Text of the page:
The knot garden, pre leaf fall

Note the London Planes lurking ominoisuly leaf bound in the background.

Knot garden with fallen leaves

The Asian Banana (Musa basjoo) flowering by the wall of Lambeth Palace


Thanks for reading, I write another blog on broadly horticultural subjects which can be found here www.bensgarden.wordpress.com

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Garden Wildlife

While in the knot garden these last couple of months I have been following closely the development of a small nest of blackbirds.

Having chosen the somewhat hazardous location of a surprisingly low-down position inside the boundary yew hedging, my heart leaps each time a visitor hovers around the adjacent Tradescant tomb.. I think I’ve become a little too attached!

With both parents on the constant protective offensive (in between plying the nest of 4 youngsters with worms and grubs from our over-filled compost bins) it’s not hard to miss all the activity. This is of course now heightened particularly due to the approaching maturity of our new birds. I sneaked a couple of photos of the parents and of the first to leave the comforts of the homestead. I can’t help but think however that they are not even close to being fully formed enough to move out…


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Resurrecting the chicken-battered lawn

Since having our endearing ‘Good Life’ chickens tearing up the lawn (like they do!) in the knot garden the patch of grass has looked shabby. I had been meaning to resurrect it for some time and now have finally, having arduously scarified, aerated, re-sown it and left it to heal, given it a mow.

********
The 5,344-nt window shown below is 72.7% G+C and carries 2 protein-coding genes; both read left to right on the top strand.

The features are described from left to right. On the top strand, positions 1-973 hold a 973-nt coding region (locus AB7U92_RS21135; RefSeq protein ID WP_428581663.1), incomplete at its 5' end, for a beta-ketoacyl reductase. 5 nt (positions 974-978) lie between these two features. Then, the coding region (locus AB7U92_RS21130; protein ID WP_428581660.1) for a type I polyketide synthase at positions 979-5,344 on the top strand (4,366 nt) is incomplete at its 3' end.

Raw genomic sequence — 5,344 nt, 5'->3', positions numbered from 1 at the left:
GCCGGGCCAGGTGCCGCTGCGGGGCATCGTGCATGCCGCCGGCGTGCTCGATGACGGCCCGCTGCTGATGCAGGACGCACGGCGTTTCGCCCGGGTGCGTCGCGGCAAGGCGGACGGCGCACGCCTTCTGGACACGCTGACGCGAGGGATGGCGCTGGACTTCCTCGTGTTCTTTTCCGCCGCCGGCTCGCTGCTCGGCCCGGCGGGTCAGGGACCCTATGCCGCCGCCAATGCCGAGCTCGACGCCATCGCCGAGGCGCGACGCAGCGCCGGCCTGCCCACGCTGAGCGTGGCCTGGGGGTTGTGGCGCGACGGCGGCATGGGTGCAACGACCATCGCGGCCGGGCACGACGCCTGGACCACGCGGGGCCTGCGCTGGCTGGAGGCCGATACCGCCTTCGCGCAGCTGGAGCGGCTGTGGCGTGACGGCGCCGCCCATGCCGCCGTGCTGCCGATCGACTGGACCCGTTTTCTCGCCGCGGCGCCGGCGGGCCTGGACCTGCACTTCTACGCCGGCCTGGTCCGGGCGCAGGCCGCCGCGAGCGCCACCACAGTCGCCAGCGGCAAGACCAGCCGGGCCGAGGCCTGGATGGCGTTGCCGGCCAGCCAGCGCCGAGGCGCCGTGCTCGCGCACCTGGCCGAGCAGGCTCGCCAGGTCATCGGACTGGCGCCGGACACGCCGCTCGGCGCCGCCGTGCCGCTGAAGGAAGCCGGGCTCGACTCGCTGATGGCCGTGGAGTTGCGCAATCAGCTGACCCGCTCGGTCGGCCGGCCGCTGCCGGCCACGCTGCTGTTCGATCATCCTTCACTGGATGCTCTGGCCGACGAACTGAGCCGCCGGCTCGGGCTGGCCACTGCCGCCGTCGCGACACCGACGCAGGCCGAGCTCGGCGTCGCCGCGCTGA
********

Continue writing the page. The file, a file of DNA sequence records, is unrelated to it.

Must say, I’m pleased! I think people can get very attached to their lawns, and the care there-of, no matter how large or small. So in the same smug vain inherent in such adoring lawn enthusiasts..here’s a before and after!

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Preparing the North Yard

This last week has been a hectic one. In preparation for our ‘Lot in Pots’ container auction, I have been cleaning out the area behind the museum known to us as the North Yard. The auction will consist of pots planted up by prolific gardens-people of the horticultural industry, including Tom Stuart-Smith, Andy Sturgeon, Joe Swift and Mary Keen.

This effort also allows me to start making the area (once the pots have gone out) into a decent space for plant propagation. I have knocked up two compost bins and am putting in place the various element required for smooth propagation.

Here are some photos of the beginnings, together with my own first attempts at my pot!

Its not finished yet.